Legendary filmmaker Kevin Smith considers Minnesota a turning point in career

For more than 45 years, Eden Prairie Center has served as an unofficial Main Street of the western Minneapolis suburb. But tucked away in a sandwich shop high above the heads of most customers is a nod to its cinematic history.

The movie "Mallrats" was filmed at the mall in early 1995, and even though it was set in New Jersey, from the very first frame it was clear the Minnesota shopping center would have a starring role. 

"It doesn't look familiar but that is the elevator you see in the film and this went down a floor and this is where the food court was," Bob Medcraft, who worked as a location manager, told FOX 9. Getting permission from all the stores in the mall to show their names in the film was one of his tasks.

Medcraft says the movie was shot in Minnesota because the mall was only about half full due to the fact the Mall of America recently opened down the road, and the managers were eager to cooperate with a Hollywood film crew.

"The Twin Cities was a place that was on fire for film production. We had just had Grumpy Old Men, so that was a big deal. It was all kind of like Hollywood was coming to Minnesota – it was exciting for everyone," he said.

Kevin Smith

The comedy – about two slackers named T.S. and Brody who spend the day at the mall trying to get their girlfriends back – was written and directed by Kevin Smith, who was coming off the success of his first film "Clerks" which he had made on his own.

Smith says Minnesota will always have a special place in his heart because this is where he made his first studio film.

"I look at Minnesota as the place that launched my life. I made Clerks where I lived. First movie I made where I left home and we were on location and we had a crew was in Eden Prairie," Smith told FOX 9. "Minnesota is deep in my blood. For a state I wasn't born in, I have a deep abiding connection to it."

Smith says that for a location fee of $10,000 he and his crew had their run of the mall, filming mostly at night when the businesses were closed. 

For three to four weeks Smith and his cast of young actors, including a relatively unknown Ben Affleck and Jason Lee – and Shannon Doherty (who had just left Beverly Hills 90210 and was a favorite of the paparazzi), made themselves at home at the suburban shopping center.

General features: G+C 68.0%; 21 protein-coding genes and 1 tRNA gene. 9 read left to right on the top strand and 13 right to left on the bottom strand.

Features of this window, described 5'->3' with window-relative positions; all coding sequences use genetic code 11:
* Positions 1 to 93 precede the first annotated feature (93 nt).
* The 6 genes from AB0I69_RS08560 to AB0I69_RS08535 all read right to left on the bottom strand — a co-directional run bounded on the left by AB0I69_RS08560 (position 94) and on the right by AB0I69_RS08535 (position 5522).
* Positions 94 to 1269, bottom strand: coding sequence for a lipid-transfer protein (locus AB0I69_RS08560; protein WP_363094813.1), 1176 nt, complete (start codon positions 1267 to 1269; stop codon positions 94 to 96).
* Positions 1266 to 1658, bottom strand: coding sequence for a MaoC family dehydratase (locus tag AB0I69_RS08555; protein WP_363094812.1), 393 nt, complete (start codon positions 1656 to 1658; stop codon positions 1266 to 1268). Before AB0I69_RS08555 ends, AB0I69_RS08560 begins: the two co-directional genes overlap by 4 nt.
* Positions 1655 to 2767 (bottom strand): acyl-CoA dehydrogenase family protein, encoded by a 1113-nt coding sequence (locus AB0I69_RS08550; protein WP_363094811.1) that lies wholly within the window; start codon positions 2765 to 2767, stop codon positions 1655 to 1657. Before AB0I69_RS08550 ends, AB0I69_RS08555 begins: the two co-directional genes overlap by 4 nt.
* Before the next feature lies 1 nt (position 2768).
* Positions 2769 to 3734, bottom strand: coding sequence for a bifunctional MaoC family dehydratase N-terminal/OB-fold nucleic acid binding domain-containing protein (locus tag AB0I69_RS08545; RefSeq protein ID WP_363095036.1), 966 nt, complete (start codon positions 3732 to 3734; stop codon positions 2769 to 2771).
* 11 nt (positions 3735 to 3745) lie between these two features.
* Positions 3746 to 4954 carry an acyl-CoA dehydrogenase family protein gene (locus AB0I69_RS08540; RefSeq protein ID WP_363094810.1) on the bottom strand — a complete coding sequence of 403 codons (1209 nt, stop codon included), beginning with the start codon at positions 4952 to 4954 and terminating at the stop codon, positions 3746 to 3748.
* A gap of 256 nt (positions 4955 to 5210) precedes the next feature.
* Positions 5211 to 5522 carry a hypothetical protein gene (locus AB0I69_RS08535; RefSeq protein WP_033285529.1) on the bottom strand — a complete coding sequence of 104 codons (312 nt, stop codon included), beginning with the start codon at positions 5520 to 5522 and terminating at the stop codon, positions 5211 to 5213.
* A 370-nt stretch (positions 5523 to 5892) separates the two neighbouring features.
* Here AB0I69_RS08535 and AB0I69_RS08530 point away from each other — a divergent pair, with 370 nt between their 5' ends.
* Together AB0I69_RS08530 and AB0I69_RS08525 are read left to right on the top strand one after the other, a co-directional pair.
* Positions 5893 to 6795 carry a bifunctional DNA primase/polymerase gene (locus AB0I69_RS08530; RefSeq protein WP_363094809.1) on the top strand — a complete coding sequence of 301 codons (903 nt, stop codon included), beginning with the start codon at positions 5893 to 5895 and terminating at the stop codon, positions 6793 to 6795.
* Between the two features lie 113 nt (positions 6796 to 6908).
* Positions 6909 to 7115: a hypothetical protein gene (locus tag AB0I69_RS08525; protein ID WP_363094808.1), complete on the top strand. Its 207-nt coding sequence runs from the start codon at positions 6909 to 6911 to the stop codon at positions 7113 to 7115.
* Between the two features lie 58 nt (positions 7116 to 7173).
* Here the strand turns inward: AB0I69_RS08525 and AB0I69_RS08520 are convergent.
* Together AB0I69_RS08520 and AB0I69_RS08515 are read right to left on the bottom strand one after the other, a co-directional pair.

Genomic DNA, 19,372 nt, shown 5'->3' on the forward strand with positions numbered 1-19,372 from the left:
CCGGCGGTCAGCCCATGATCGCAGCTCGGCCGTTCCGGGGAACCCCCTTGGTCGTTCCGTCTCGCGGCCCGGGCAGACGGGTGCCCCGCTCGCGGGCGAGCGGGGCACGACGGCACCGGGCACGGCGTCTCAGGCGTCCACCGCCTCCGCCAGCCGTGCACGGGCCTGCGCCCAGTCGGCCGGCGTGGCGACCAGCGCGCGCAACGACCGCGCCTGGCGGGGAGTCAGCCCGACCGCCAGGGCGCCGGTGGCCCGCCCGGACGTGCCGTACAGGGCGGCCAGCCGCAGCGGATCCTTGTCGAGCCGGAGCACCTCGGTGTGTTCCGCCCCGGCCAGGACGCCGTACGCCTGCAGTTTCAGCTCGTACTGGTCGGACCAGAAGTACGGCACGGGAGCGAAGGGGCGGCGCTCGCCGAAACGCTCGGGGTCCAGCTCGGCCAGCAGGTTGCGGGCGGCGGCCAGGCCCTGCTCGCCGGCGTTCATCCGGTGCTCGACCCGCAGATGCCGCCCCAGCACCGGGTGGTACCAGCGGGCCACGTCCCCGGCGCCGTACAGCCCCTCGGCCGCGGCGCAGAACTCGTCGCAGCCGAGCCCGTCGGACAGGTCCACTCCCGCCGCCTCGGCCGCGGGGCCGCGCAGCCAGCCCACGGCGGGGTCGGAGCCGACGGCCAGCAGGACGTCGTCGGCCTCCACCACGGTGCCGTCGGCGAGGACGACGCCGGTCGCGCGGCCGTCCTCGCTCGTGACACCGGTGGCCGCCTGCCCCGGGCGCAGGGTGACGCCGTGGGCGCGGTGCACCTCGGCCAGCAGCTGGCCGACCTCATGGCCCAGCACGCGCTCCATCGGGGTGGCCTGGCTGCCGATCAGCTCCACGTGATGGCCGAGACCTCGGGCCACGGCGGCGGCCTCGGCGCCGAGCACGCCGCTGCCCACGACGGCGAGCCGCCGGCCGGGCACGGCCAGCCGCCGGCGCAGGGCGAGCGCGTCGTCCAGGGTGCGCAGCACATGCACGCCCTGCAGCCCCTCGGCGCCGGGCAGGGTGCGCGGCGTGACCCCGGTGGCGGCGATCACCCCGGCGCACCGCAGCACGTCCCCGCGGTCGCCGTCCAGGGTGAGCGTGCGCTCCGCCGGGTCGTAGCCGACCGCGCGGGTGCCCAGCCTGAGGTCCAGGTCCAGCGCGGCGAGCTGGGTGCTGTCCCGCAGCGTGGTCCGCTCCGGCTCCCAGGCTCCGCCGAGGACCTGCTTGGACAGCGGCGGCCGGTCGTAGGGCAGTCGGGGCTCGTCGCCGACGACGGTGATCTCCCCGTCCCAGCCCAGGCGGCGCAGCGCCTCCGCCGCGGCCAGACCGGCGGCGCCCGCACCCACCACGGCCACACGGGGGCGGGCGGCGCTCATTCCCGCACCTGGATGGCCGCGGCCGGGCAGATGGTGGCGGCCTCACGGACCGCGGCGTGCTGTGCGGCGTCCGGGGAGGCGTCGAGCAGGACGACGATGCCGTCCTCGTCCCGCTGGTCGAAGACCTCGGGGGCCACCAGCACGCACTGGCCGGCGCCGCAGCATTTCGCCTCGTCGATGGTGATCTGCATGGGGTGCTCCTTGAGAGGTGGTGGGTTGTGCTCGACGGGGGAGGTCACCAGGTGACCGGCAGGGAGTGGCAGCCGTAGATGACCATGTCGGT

The former entrance of the Eden Prairie Center that's displayed several times throughout Mallrats.

"So she had this German shepherd that she would bring as her security guard and she would just bring it into the front door of the mall and in those days you didn't do that sort of thing – now you can have a service dog – then not at all," Smith recalled. "So the mall people kept coming to us saying she keeps bringing the dog in the front door. Can't she at least go in the back door? We were‘that's Shannon Doherty. That's Brenda – you really gonna tell Brenda she can't bring her dog in the front door."

When Mallrats came out later that year, it was a critical and commercial flop, but has since become a cult classic. Smith says with its characters' obsession with comic books and a cameo by legendary comic book creator Stan Lee – years before the Marvel Cinematic Universe brought superheroes into the mainstream. – Mallrats was ahead of its time.

"It’s just crazy to see the culture shifted into all the stuff that Brody cared about that's worked out even better for me," Smith said. "It’s given me a little bit longer life in a career that probably should have ended 10, 15 years ago."

Nearly three decades later, the Eden Prairie Center has gone through several remodels and looks a lot different than it did in the mid-90s.

Mallrats may be a snapshot of a culture that has gone the way of the VCR, but Minnesota’s mall moment has been preserved forever for future generations

"It taught me that movies have incredibly long lives and the stories is never over in the moment," Smith said. "The story isn't told in a movie until even after the filmmaker is dead."